Cordilleran Section - 108th Annual Meeting (29–31 March 2012)

Paper No. 2
Presentation Time: 09:10


TOLSON, Gustavo, Depto. de Geología Regional, Instituto de Geología, Universidad Nacional Autónoma de México, Cto. de la Investigación Científica s/n, Cd. Universitaria, México, 04510, Mexico, FITZ-DÍAZ, Elisa, University of Michigan, Department of Earth and Environmental Sciences, 2534 C.C. Little Building, 1100 North University Ave, Ann Arbor, MI 48109-1005, HUDLESTON, Peter, Department of Earth Sciences, University of Minnesota, Minneapolis, MN 55455 and CHÁVEZ-CABELLO, Gabriel, Facultad de Ciencias de la Tierra, Universidad Autónoma de Nuevo León, Linares, 67700, Mexico,

The Mexican fold-thrust belt is a prominent tectonic feature of eastern Mexico which, on a larger scale, along with the Rocky Mountain fold-thrust belt, is part of the deformed foreland of the Cordilleran Orogenic Belt.

In central Mexico, the Mexican Fold-Thrust Belt (MFTB) shows a dominantly thin-skinned deformation style and an overall wedge shape tapering to the east. The deformation is partitioned between cretaceous carbonate sequences deposited on alternating platform-basin pairs. These rocks are unconformably covered by calcareous syn-tectonic clastic strata. Two different generations of shortening structures were identified within the MFTB, D1 and D2. D1 structures are penetrative on a metric to microscopic scale and accommodated far more shortening than D2 structures, which are represented by km-spaced, meter-displacement thrusts as well as broadly-folded D1 folds. Detailed structural observations of D1 structures along a well-exposed section of the MFTB document the partitioning of deformation between different lithogies at different positions along the section: Thrusting dominates in the platforms, folding in the basinal carbonates, and pressure-solution in calcareous shale (abundant in the syn-tectonic clastics). Pressure-solution is accentuated in the vicinity of major thrusts and along the basal detachment. Stratigraphic and geochronologic constraints indicate that D1 started ~91 Ma on the western side of the MFTB and ended before 65 Ma to the east. D2 must have occurred between the Eocene and Oligocene.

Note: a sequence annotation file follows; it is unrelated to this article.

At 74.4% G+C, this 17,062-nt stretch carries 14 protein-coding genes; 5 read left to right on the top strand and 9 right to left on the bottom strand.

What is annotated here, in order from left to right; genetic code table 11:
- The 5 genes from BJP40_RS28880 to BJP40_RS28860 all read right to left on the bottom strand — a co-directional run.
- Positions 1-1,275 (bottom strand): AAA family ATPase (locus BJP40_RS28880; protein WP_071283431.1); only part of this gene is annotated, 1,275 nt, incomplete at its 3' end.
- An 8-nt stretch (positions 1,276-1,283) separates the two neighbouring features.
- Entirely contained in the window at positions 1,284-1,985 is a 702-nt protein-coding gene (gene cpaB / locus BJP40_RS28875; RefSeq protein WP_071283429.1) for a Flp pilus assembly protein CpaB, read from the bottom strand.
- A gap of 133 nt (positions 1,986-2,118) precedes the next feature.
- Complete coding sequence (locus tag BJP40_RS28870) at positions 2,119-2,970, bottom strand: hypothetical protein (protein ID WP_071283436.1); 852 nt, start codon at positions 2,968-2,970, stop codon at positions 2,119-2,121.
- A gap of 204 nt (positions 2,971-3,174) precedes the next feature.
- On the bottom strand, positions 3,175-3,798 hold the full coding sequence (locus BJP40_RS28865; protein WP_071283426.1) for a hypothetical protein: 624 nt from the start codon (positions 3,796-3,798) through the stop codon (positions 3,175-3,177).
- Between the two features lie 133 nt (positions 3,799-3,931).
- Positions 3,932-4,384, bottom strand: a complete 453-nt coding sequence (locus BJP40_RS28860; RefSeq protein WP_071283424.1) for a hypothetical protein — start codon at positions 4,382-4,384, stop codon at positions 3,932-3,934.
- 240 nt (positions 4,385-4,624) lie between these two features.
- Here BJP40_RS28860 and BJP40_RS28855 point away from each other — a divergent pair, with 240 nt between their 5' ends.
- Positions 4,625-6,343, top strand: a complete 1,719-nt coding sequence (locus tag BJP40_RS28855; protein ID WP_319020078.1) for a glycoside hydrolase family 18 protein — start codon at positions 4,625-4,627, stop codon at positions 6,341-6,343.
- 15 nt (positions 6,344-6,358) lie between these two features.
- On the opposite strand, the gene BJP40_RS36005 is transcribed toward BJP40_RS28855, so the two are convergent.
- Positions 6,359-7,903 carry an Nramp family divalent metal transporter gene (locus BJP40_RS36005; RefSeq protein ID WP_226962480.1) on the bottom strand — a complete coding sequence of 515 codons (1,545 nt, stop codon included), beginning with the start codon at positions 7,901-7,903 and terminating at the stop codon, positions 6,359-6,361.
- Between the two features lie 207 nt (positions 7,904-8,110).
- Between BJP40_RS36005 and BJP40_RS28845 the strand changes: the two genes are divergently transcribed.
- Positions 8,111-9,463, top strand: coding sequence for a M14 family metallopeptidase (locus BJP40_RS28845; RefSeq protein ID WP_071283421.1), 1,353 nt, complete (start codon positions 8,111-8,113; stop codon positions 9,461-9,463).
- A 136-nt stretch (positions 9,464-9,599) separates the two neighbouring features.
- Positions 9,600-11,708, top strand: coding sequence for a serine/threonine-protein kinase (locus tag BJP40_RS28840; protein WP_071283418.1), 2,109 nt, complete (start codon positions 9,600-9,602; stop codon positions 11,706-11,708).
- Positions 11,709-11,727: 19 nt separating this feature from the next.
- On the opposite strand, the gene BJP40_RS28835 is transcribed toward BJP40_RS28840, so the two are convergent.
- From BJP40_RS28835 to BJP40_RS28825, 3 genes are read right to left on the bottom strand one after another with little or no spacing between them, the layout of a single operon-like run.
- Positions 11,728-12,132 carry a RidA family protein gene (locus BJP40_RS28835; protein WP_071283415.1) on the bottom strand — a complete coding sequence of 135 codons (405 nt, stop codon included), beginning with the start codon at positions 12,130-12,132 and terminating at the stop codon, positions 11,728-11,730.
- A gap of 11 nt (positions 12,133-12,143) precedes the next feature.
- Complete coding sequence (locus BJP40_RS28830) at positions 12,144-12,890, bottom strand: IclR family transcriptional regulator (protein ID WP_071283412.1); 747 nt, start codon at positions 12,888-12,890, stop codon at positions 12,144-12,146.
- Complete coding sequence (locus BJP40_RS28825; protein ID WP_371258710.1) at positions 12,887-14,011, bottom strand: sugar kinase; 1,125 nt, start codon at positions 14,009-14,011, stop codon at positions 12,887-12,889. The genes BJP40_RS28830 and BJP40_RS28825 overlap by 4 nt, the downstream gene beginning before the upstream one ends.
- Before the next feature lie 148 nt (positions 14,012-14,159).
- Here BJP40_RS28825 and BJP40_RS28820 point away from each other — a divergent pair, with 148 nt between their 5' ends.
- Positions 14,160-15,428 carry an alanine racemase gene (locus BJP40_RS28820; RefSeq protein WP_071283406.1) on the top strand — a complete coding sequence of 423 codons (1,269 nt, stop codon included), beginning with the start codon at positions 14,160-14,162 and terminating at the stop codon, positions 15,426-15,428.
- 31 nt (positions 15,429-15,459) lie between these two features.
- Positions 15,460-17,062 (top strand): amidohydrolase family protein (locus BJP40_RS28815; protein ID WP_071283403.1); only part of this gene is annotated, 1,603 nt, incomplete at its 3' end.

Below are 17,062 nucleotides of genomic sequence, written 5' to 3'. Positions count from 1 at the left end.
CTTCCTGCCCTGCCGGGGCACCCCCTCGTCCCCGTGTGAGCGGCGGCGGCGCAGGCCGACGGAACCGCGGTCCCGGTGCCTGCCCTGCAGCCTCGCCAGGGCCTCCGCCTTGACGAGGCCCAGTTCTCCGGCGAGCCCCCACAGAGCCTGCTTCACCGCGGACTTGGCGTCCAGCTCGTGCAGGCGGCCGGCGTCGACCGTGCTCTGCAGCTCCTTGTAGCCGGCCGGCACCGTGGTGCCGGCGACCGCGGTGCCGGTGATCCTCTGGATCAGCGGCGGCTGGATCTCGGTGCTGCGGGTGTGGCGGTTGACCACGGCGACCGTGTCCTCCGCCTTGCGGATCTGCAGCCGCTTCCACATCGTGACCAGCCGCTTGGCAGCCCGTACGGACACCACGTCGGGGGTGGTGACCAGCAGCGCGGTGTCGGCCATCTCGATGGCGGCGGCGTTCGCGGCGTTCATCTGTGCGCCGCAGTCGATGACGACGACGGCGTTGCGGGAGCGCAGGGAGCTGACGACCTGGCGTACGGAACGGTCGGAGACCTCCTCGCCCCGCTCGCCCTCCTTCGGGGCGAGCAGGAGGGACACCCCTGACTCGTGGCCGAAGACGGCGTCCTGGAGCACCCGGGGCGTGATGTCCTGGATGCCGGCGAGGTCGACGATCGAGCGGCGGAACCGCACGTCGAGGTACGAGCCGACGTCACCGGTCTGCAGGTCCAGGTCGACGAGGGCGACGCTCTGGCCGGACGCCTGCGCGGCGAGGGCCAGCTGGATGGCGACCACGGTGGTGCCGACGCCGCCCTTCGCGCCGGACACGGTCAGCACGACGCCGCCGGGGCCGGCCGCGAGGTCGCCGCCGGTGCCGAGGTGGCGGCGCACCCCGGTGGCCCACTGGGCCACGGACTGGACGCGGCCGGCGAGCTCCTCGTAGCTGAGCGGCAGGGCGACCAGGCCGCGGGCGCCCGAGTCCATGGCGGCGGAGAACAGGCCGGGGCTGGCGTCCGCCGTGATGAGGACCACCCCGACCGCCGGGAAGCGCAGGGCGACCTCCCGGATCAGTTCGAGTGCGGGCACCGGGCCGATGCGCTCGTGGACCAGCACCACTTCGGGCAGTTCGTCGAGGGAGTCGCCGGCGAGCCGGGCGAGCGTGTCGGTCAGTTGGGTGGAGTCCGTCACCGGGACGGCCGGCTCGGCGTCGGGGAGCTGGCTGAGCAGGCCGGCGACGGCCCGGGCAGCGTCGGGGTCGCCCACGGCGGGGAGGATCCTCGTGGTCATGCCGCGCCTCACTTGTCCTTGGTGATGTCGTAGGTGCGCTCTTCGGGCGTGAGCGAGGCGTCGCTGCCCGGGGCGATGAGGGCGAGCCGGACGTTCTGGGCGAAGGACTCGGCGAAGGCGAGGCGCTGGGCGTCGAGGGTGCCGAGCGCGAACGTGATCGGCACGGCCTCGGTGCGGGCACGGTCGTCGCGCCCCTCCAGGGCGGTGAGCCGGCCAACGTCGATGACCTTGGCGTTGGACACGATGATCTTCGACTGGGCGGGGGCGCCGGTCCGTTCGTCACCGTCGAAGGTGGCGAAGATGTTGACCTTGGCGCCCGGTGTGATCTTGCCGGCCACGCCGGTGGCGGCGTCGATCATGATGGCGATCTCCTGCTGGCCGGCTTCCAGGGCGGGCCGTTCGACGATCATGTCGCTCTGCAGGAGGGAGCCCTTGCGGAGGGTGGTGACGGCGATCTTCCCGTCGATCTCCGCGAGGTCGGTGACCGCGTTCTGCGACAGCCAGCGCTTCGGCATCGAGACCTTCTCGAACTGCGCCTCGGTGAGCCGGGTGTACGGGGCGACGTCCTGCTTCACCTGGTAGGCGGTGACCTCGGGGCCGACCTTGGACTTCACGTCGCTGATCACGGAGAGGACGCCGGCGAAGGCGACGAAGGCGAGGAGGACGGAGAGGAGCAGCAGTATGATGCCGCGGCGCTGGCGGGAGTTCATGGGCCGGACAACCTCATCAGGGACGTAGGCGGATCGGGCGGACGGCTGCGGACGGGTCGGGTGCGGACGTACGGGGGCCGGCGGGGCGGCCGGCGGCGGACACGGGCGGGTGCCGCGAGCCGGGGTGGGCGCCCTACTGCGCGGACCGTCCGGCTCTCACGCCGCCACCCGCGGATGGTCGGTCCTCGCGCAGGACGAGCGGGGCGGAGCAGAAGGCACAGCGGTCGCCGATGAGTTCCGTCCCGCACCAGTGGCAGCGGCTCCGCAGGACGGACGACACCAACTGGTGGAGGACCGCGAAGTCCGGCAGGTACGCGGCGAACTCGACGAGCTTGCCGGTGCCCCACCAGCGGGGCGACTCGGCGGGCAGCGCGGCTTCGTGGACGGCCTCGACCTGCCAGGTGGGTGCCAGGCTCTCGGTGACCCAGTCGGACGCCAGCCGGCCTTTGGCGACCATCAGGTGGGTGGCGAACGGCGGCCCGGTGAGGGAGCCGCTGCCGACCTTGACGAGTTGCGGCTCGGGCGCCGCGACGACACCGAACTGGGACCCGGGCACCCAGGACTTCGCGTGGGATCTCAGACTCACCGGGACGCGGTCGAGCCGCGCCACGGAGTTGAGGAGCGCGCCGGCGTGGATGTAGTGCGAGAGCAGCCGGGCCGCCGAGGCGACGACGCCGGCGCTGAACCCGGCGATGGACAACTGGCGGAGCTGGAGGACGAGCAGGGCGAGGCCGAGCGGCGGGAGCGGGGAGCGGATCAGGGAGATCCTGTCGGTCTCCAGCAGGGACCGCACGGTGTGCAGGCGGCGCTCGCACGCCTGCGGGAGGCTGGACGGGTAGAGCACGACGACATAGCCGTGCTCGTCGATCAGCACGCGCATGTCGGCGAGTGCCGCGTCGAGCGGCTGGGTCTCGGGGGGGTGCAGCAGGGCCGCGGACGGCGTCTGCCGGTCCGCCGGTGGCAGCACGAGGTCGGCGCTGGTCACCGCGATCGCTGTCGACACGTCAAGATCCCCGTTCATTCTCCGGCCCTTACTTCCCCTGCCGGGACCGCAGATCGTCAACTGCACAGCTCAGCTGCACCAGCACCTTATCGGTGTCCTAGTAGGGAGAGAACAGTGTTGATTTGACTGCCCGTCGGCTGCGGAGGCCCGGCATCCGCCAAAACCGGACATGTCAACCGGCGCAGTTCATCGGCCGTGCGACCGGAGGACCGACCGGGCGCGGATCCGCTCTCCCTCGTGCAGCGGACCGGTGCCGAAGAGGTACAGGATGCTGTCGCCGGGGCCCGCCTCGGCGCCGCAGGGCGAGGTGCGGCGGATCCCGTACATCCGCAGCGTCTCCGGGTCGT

Further north, in the state of Coahuila, thin-skinned deformation structures affecting jurassic clastics and late cretaceous carbonates are clearly cross-cut by high-angle reverse faults involving crystalline basement rocks. This sequence of thin-skinned deformation of mesozoic rocks followed by thick-skinned deformation is also observed along various sections in the western U.S. and Canada.

Although the relationship between D2 in central Mexico and the high-angle reverse faulting in northern Mexico (and beyond) is uncertain, it is clear that there are two distinct pulses of shortening for thousands of kilometers along strike, which means that the tectonic mechanism (or combination of mechanisms) chosen to account for the regional structure must explain these detailed features.